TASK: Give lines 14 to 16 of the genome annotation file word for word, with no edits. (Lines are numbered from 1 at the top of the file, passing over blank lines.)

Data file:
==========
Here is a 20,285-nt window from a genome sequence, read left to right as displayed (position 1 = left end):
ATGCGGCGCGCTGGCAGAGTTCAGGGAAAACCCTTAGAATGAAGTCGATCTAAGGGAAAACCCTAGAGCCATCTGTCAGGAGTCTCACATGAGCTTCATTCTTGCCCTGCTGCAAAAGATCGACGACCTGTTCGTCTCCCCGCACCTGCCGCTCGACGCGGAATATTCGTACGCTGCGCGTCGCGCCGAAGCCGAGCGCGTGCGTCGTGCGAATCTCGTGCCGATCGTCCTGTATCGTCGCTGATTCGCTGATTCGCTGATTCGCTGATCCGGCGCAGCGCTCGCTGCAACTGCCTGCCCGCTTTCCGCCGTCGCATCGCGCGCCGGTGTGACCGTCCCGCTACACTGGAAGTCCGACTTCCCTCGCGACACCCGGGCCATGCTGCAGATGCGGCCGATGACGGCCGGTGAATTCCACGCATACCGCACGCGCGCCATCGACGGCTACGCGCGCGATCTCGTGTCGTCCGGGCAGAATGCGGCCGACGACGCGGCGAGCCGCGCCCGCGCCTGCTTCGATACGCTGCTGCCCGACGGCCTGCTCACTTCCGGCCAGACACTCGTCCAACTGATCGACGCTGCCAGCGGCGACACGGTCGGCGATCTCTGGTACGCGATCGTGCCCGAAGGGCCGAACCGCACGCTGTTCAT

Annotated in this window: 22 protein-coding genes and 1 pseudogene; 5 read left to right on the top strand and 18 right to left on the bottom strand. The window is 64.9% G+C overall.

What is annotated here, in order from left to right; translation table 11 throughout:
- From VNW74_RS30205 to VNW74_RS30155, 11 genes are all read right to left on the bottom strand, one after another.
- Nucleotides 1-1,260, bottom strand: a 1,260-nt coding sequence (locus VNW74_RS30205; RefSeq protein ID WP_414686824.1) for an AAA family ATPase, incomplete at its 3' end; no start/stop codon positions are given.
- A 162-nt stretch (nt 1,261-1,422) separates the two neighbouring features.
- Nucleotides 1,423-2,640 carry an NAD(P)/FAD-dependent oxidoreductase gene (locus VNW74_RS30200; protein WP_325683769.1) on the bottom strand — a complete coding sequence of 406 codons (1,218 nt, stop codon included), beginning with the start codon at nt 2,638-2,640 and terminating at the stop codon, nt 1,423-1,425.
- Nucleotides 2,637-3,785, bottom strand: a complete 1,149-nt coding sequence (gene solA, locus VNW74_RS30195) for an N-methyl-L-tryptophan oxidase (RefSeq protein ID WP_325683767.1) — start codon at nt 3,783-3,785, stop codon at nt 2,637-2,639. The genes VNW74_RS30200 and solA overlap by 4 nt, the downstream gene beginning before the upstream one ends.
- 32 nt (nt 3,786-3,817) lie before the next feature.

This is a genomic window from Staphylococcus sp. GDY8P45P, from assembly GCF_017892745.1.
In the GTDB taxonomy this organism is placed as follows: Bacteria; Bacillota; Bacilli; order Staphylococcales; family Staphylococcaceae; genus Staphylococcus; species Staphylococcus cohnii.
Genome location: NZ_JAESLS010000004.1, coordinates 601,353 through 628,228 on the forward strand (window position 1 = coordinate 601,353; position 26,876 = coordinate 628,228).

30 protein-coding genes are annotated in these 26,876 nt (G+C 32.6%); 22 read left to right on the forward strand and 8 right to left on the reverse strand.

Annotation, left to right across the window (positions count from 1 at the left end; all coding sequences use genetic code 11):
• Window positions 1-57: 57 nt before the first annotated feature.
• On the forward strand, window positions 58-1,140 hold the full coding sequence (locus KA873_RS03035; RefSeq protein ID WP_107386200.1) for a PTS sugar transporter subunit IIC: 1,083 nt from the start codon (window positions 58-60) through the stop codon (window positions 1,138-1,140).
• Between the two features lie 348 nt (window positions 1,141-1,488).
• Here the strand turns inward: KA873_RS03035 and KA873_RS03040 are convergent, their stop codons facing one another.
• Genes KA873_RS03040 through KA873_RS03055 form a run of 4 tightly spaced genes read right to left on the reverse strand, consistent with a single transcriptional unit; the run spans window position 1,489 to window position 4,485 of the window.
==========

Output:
30 protein-coding genes are annotated in these 26,876 nt (G+C 32.6%); 22 read left to right on the forward strand and 8 right to left on the reverse strand.

Annotation, left to right across the window (positions count from 1 at the left end; all coding sequences use genetic code 11):
• Window positions 1-57: 57 nt before the first annotated feature.